The Whereabouts

When I was a small boy and with my family visiting Dad’s family in Galveston and Brazoria Counties, Texas, we always made a stop by my great grandmother at her rural small farmhouse for a full day, perhaps even late into the night if other aunts, uncles, and cousins would come by as well. They were fun times; lifetime memories. If all of us 12-20 cousins were also there, the time together was a circus complete with clowns of capers and their pranks. At grandma Konzack’s there were endless things to do, tinker with, play, and generally find as much mischief as possible.

My great grandmother Konzack had about 25-30 acres of land with 4-6 heads of cattle, a big hay-barn, and chicken coup near her 1900’s self-built, five bedroom antebellum home. She always had 2-4 dogs around, watch-dogs more less that were never allowed inside the house. They were somehow responsible for keeping guard of the house and policing wanted and unwanted animals outside during the night. Hours would fly by, but before we would leave, grandma Konzack would always pack us up with the family beef from her deep-freezer and literally the freshest eggs from her busy hens. She and my Dad always had strange, peculiar stories about the goings on with that hen-house. This is one of them… well, a version of one with my own allegorical twist. 😉

But first some quick background. Without going into a long revisit of my family heritage, suffice to say that many/most of my paternal ancestors were of Franco-German-Swiss heritage of Freethinking families. In other words, they often marched to their own beat not blindly following mainstream religion and yet without denying their strong convictions of family and civil service to community in the spirit of individual American freedom and liberty within the confines of our U.S. Constitution. This made many of my paternal family minorities in Texas given most Texans were Southern Baptists, Catholics, or Conservative mainline Protestants, or to say it diplomatically… all equally excitable. She was surrounded on three property-lines by Southern Baptists and Evangelical Protestants where over the years there developed a cordially silent, unspoken, public smiles of tolerance for each other. That’s how folks did it in 1940, 50, and 60’s rural America.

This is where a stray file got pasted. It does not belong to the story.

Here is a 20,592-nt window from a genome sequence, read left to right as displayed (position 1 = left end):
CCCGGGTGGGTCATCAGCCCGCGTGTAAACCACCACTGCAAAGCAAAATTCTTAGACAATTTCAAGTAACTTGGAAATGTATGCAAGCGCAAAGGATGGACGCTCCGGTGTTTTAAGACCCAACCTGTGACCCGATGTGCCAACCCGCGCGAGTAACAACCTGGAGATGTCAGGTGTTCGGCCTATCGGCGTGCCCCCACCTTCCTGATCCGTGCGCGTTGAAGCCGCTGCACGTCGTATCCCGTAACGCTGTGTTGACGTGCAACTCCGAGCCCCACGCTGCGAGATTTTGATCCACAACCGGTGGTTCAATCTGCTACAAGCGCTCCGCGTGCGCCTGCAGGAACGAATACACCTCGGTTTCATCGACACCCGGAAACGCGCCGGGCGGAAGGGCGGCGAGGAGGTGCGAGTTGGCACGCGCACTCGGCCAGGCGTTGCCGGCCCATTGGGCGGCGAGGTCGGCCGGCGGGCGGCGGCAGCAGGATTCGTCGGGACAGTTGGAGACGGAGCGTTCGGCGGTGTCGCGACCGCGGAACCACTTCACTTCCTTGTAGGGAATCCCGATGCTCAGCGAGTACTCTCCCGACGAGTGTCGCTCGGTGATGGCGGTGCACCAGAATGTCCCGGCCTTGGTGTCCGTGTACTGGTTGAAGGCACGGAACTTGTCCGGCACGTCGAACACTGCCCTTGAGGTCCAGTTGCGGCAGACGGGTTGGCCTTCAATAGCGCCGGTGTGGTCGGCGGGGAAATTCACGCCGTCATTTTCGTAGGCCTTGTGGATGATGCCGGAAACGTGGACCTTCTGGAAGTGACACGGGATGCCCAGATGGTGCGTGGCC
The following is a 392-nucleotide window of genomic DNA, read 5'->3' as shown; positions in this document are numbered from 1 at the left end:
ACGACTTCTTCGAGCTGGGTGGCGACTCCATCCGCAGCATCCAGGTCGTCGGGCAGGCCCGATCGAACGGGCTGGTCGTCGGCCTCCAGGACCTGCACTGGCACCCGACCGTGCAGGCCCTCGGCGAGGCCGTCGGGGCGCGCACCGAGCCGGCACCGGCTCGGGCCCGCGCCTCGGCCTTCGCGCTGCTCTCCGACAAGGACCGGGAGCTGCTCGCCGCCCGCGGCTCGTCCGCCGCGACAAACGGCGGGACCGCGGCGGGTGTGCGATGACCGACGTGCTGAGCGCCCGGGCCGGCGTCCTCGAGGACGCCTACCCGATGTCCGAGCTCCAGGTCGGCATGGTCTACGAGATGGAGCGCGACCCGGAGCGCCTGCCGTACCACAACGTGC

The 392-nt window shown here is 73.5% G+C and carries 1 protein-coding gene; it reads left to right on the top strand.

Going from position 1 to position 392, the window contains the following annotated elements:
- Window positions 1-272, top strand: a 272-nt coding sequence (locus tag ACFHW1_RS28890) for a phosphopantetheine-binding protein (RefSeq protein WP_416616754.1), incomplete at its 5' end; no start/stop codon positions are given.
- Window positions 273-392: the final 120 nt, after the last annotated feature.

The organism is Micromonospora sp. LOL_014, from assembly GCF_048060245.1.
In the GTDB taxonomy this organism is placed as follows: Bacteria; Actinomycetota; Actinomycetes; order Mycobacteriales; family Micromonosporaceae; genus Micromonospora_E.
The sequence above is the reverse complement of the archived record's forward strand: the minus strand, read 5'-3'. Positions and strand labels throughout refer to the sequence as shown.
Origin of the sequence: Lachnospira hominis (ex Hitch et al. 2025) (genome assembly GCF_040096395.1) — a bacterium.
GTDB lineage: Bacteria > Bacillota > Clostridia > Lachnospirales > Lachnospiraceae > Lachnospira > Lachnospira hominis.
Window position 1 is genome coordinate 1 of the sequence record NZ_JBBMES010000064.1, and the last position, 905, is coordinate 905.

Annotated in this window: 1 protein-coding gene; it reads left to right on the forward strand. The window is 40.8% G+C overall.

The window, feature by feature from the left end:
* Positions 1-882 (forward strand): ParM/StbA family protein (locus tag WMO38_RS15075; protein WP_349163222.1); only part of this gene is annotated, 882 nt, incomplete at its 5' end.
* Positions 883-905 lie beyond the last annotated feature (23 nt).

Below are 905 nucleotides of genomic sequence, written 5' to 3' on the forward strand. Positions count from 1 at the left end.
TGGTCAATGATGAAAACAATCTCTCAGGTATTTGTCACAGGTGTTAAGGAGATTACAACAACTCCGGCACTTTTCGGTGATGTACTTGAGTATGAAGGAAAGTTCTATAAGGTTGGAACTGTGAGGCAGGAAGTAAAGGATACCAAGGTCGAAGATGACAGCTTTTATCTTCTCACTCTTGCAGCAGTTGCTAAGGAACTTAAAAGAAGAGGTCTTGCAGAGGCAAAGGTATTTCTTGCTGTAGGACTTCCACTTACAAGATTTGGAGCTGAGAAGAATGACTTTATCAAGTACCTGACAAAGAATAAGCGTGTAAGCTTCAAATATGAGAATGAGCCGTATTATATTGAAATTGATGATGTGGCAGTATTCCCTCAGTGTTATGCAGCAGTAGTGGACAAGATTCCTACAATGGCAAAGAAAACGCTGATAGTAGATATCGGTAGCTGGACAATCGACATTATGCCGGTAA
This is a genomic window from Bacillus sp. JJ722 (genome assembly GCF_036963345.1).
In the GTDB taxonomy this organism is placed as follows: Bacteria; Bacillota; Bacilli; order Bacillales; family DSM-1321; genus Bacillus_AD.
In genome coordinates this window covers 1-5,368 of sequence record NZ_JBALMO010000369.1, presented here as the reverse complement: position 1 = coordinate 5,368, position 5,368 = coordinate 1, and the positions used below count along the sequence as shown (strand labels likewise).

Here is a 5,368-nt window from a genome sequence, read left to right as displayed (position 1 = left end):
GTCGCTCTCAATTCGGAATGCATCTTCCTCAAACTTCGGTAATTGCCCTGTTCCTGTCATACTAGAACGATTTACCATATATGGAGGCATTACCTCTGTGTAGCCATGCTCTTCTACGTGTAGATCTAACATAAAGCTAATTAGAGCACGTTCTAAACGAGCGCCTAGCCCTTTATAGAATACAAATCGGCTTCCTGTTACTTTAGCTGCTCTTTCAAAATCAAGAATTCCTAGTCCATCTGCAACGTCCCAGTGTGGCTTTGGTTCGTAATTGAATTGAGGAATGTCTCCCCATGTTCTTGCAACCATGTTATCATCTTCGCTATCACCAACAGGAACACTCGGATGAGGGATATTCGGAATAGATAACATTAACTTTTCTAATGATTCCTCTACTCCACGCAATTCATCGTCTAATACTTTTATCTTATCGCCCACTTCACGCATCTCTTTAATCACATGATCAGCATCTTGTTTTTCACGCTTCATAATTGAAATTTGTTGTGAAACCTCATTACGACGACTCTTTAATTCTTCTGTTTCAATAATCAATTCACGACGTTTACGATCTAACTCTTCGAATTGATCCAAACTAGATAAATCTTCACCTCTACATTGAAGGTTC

This is my allegorical tale called The Whereabouts.

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Grandma Konzack had several hens in her coop, but six of them were very special, particularly reliable and productive hens. Their Latin names were Curiositas, Contradictio, Testimonium, Scrutinio, Aequalitatem, and the best egg producer Didicit. She was the queen over all other hens. The chicken coop had six levels on one wall and six more on the opposite wall. In a way, the eggs from grandma Konzack’s hen-house were, numerically speaking, the 666 hens with 666 eggs! 😈 I tell you, they were the most delicious eggs you’d ever have the privilege of putting in your mouth!

Curiositas was probably one of the most elusive hens to keep track of at any given time, even with the door to the hen-house closed and locked did not mean she would be happily content inside her specific nest box! If she had half a chance to to get out and explore, near or far didn’t matter, then she was GONE before you could say Whoa Nellie. However, Curiositas became one of the smartest, wittiest hens. She learned fast the most efficient methods of escape, hiding, and the most ideal locations on Grandma’s property to perch and watch everything below. She also learned equally as fast all the worst methods of the same.